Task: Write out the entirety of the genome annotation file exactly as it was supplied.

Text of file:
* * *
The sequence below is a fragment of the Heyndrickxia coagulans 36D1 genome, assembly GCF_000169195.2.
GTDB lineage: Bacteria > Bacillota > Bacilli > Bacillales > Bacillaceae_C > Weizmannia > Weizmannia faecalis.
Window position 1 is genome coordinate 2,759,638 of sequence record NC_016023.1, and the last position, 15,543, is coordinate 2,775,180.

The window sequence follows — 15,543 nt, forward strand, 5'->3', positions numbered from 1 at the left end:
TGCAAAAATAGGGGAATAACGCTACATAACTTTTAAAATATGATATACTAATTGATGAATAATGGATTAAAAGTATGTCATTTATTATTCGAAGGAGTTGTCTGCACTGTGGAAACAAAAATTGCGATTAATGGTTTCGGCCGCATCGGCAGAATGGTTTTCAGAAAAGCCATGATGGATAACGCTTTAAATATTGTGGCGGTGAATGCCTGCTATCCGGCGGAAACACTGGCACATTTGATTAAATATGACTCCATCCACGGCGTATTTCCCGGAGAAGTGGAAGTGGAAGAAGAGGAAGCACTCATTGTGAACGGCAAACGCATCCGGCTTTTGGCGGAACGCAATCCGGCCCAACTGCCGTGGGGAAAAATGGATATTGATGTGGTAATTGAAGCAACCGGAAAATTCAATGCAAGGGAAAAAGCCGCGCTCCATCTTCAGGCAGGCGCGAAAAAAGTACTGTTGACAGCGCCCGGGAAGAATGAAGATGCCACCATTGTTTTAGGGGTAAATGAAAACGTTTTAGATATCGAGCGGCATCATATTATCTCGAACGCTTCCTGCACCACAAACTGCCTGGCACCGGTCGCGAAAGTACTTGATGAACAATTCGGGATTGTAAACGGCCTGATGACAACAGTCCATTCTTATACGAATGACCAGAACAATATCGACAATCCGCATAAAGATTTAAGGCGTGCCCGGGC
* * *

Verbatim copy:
The sequence below is a fragment of the Heyndrickxia coagulans 36D1 genome, assembly GCF_000169195.2.
GTDB lineage: Bacteria > Bacillota > Bacilli > Bacillales > Bacillaceae_C > Weizmannia > Weizmannia faecalis.
Window position 1 is genome coordinate 2,759,638 of sequence record NC_016023.1, and the last position, 15,543, is coordinate 2,775,180.

The window sequence follows — 15,543 nt, forward strand, 5'->3', positions numbered from 1 at the left end:
TGCAAAAATAGGGGAATAACGCTACATAACTTTTAAAATATGATATACTAATTGATGAATAATGGATTAAAAGTATGTCATTTATTATTCGAAGGAGTTGTCTGCACTGTGGAAACAAAAATTGCGATTAATGGTTTCGGCCGCATCGGCAGAATGGTTTTCAGAAAAGCCATGATGGATAACGCTTTAAATATTGTGGCGGTGAATGCCTGCTATCCGGCGGAAACACTGGCACATTTGATTAAATATGACTCCATCCACGGCGTATTTCCCGGAGAAGTGGAAGTGGAAGAAGAGGAAGCACTCATTGTGAACGGCAAACGCATCCGGCTTTTGGCGGAACGCAATCCGGCCCAACTGCCGTGGGGAAAAATGGATATTGATGTGGTAATTGAAGCAACCGGAAAATTCAATGCAAGGGAAAAAGCCGCGCTCCATCTTCAGGCAGGCGCGAAAAAAGTACTGTTGACAGCGCCCGGGAAGAATGAAGATGCCACCATTGTTTTAGGGGTAAATGAAAACGTTTTAGATATCGAGCGGCATCATATTATCTCGAACGCTTCCTGCACCACAAACTGCCTGGCACCGGTCGCGAAAGTACTTGATGAACAATTCGGGATTGTAAACGGCCTGATGACAACAGTCCATTCTTATACGAATGACCAGAACAATATCGACAATCCGCATAAAGATTTAAGGCGTGCCCGGGC